The Seven Pillories of Wisdom

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Mercer University Press, 1990 - Religion - 137 pages

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The Argument from UptoDateness
The Argument from Probable Certainty
The Argument from Primitive Culture
The Argument from Silence
The Argument from Creative Background
The Argument from Consistency
The Argument from Specialization
A Reappraisal of Rudolf Bultmann in the Light of Form Criticism
Index of Names and Subjects

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Page 89 - A foolish consistency is the hobgoblin of little minds, adored by little statesmen and philosophers and divines. With consistency a great soul has simply nothing to do.
Page 38 - When a distinguished but elderly scientist states that something is possible, he is almost certainly right. When he states that something is impossible, he is very probably wrong.
Page 3 - New occasions teach new duties ; Time makes ancient good uncouth ; They must upward still, and onward, who would keep abreast of Truth ; Lo, before us gleam her camp-fires ! we ourselves must Pilgrims be, Launch our Mayflower, and steer boldly through the desperate winter sea, Nor attempt the Future's portal with the Past's blood-rusted key.
Page 89 - In a higher world it is otherwise ; but here below to live is to change, and to be perfect is to have changed often.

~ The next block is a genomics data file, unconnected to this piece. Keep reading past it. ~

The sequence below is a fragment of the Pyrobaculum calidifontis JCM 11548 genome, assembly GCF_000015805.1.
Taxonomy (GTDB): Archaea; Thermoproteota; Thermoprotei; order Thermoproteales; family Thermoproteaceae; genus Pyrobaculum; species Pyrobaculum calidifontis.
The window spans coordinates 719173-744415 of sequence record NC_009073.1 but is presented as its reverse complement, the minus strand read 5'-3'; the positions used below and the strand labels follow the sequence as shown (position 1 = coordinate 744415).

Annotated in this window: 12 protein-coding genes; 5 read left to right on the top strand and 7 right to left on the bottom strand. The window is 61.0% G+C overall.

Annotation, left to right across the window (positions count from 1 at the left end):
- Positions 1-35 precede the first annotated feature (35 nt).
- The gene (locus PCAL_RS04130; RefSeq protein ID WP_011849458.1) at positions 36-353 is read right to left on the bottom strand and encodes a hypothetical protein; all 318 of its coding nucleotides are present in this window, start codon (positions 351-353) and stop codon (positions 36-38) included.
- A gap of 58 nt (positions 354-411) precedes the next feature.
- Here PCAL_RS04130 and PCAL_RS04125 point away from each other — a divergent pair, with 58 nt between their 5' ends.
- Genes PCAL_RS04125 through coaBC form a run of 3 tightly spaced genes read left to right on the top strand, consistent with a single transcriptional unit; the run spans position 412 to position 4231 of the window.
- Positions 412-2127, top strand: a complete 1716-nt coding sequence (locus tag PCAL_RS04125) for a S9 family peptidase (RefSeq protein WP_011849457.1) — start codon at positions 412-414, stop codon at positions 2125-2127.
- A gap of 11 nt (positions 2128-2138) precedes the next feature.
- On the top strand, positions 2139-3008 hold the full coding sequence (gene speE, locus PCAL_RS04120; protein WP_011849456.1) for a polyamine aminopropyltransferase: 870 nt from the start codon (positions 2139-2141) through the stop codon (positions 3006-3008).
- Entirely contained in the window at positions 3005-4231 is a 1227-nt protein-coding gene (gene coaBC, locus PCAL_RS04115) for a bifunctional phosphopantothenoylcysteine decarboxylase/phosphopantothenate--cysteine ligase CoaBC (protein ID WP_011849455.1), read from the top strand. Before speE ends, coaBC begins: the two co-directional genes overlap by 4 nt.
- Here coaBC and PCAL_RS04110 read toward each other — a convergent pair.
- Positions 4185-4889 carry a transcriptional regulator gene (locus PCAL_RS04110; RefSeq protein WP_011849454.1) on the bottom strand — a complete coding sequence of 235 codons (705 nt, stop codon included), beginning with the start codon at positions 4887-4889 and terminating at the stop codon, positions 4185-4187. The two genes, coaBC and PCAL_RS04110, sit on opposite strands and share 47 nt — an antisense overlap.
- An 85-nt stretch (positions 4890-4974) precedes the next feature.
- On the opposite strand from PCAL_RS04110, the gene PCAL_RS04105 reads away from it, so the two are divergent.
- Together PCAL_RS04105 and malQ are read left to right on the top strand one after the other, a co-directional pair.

Page 33 - I attribute the insane arrogance of the later Roman emperors almost entirely to the fact that, never having played golf, they never knew that strange chastening humility which is engendered by a topped chip-shot. If Cleopatra had been outed in the first round of the Ladies' Singles, we should have heard a lot less of her proud imperiousness.
Page 41 - Is there any point to which you would wish to draw my attention?" "To the curious incident of the dog in the night-time." "The dog did nothing in the night-time.
Page 77 - The King and Cordelia ought by no means to have dy'd, and therefore Mr Tate has very justly alter'd that particular, which must disgust the Reader and Audience to have Vertue and Piety meet so unjust a Reward. So that this Plot, tho' of so celebrated a Play, has none of the Ends of Tragedy moving neither Fear nor Pity.
Page 77 - Put him to shame by their serious and disinterested purpose and the honesty of their dealings with themselves. His buoyant mind, elated by the exercise of its powers, too often forgot the nature of its business, and turned from work to play ; and many a time when he feigned and half fancied that he was correcting the scribe, he knew in his heart (and of his Paradise Lost they tell us he confessed it) that he was revising the author.
Page 27 - You can have no idea," said Peter, irrelevantly, "how refreshing it is to talk to somebody who has a grasp of method. The police are excellent fellows, but the only principle of detection they have really grasped is that wretched phrase, Cui bono? They will hare off after motive, which is a matter for psychologists. Juries are just the same. If they can see a motive they tend to convict, however often the judge may tell them that there's no need to prove motive, and that motive by itself will never...
Page 39 - ... my habit has been to make the speakers say what was in my opinion demanded of them by the various occasions, of course adhering as closely as pos14 sible to the general sense of what they really said.

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